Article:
Here's why experts say 'purist' Judge Penney Azcarate is slowing down Johnny Depp, Amber Heard trial

'This judge is a purist, she is sustaining that objection because academically, technically, it is hearsay,' said Law & Crime analyst Gene Rossi


                            Here's why experts say 'purist' Judge Penney Azcarate is slowing down Johnny Depp, Amber Heard trial
Judge Penney Azcarate has sustained a lot of objections during the Amber Heard-Johnny Depp trial (Twitter, Ian Gavan/Getty Images)

The controversial defamation trial between Johnny Depp and Amber Heard is currently on a week-long break. The Fairfax, Virginia trial has seen attorneys for both sides objecting multiple times during witness questioning, and Judge Penney Azcarate has sustained a lot of those objections. Sustaining objections leads to more sidebars and further objections, as per The Wrap.

"I think the judge has tremendous judicial temperament, but I strongly disagree, respectfully, with a lot of her rulings. If you're quoting someone outside of the courtroom, that's hearsay. So I'm on the witness stand, and I'm saying something to someone outside the courtroom, that is technically hearsay," said Law & Crime analyst Gene Rossi during the live stream on Thursday.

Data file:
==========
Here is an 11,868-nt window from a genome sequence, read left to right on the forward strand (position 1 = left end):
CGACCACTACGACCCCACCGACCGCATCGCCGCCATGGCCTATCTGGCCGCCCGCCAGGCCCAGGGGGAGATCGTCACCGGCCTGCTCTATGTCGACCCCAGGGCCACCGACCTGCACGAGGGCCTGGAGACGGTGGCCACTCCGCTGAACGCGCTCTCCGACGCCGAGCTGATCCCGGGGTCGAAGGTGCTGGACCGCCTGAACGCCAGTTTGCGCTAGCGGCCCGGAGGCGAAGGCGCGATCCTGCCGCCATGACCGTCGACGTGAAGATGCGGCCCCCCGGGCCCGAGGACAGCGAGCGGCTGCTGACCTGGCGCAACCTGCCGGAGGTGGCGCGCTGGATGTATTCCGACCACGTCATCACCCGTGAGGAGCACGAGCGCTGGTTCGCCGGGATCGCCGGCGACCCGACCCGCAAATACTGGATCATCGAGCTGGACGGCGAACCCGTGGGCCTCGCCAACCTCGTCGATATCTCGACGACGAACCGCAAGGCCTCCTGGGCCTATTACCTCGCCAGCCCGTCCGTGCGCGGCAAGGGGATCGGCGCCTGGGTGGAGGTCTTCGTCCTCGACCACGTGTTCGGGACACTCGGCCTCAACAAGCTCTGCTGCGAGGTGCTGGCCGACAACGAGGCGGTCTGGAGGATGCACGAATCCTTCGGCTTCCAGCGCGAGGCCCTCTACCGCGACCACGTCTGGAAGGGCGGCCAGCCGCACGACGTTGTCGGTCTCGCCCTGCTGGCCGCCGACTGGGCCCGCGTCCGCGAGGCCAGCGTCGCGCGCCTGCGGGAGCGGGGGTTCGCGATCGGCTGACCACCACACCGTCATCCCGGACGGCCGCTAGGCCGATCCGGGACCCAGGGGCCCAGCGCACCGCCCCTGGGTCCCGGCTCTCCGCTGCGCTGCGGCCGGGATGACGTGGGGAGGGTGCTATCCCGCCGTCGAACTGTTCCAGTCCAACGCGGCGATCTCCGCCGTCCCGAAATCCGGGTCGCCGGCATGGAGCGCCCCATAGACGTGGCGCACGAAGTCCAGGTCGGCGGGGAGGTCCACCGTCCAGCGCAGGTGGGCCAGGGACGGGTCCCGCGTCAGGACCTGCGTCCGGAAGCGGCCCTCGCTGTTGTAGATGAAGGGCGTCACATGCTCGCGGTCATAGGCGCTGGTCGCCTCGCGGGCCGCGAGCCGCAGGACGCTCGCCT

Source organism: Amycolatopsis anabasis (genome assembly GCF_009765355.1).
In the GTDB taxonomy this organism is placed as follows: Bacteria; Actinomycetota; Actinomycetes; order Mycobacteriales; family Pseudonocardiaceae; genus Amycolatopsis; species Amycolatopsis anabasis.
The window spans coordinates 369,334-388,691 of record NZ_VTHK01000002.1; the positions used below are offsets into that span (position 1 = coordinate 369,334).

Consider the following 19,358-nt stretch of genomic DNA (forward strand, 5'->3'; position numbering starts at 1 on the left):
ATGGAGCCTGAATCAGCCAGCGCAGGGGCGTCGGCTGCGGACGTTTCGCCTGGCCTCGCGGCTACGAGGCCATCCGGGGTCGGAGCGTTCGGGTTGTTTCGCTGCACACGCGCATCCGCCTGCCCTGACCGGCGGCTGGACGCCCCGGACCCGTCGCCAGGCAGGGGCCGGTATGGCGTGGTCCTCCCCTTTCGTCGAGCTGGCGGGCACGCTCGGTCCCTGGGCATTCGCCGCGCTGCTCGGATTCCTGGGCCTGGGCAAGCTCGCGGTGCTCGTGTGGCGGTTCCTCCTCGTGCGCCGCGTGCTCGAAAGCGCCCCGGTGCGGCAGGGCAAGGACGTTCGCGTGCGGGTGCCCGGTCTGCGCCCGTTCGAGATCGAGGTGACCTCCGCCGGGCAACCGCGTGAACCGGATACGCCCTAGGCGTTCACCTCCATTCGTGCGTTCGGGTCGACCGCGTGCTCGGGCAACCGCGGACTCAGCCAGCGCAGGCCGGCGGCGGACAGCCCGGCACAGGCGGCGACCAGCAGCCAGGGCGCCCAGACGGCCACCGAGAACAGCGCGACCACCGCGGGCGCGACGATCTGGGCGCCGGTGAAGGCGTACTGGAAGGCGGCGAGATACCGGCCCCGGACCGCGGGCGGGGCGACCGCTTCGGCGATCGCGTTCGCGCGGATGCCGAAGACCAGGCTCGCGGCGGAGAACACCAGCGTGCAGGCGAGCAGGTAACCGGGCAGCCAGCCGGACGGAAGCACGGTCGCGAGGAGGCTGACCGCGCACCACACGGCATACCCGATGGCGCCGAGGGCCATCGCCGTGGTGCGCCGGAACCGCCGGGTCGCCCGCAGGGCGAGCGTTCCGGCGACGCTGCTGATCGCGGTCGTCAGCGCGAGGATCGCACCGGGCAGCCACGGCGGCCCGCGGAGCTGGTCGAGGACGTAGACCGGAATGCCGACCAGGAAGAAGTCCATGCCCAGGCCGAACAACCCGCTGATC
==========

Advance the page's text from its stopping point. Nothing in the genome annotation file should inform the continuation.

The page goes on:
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"In my 30 years of practicing law, 99% of the judges did not care if I'm quoting myself outside the courtroom, because I'm there to be cross-examined. This judge is a purist, She is sustaining that objection because academically, technically, it is hearsay. But practically... judges allow it," he added.

Judge Penney Azcarate is the Chief Justice of the 19th Circuit in Virginia, where she has served since 2015. She is a former Marine, who graduated from Old Dominion and George Mason University School of Law. Most of the objections during this trial have been for hearsay, and Judge Azcarate sustained multiple objections on Thursday, May 5.



 

 

As per the Legal Information Institute, "Hearsay is an out-of-court statement offered to prove the truth of whatever it asserts. Hearsay evidence is often inadmissible at trial. However, many exclusions and exceptions exist. For something to be hearsay, it does not matter whether the statement was oral or written. Generally speaking, hearsay cannot be used as evidence at trial."

The website adds, "Once an attorney makes an objection, the judge then makes a ruling. If a judge sustains the objection, it means that the judge agrees with the objection and disallows the question, testimony or evidence. If the judge overrules the objection, it means that the judge disagrees with the objection and allows the question, testimony or evidence."



 

 

"When an objection is overruled it means that the evidence is properly admitted to the court, and the trial can proceed. When an objection is sustained, the lawyer must rephrase the question or otherwise address the issue with the evidence to ensure that the jury only hears properly admitted evidence," states Find Law.



 

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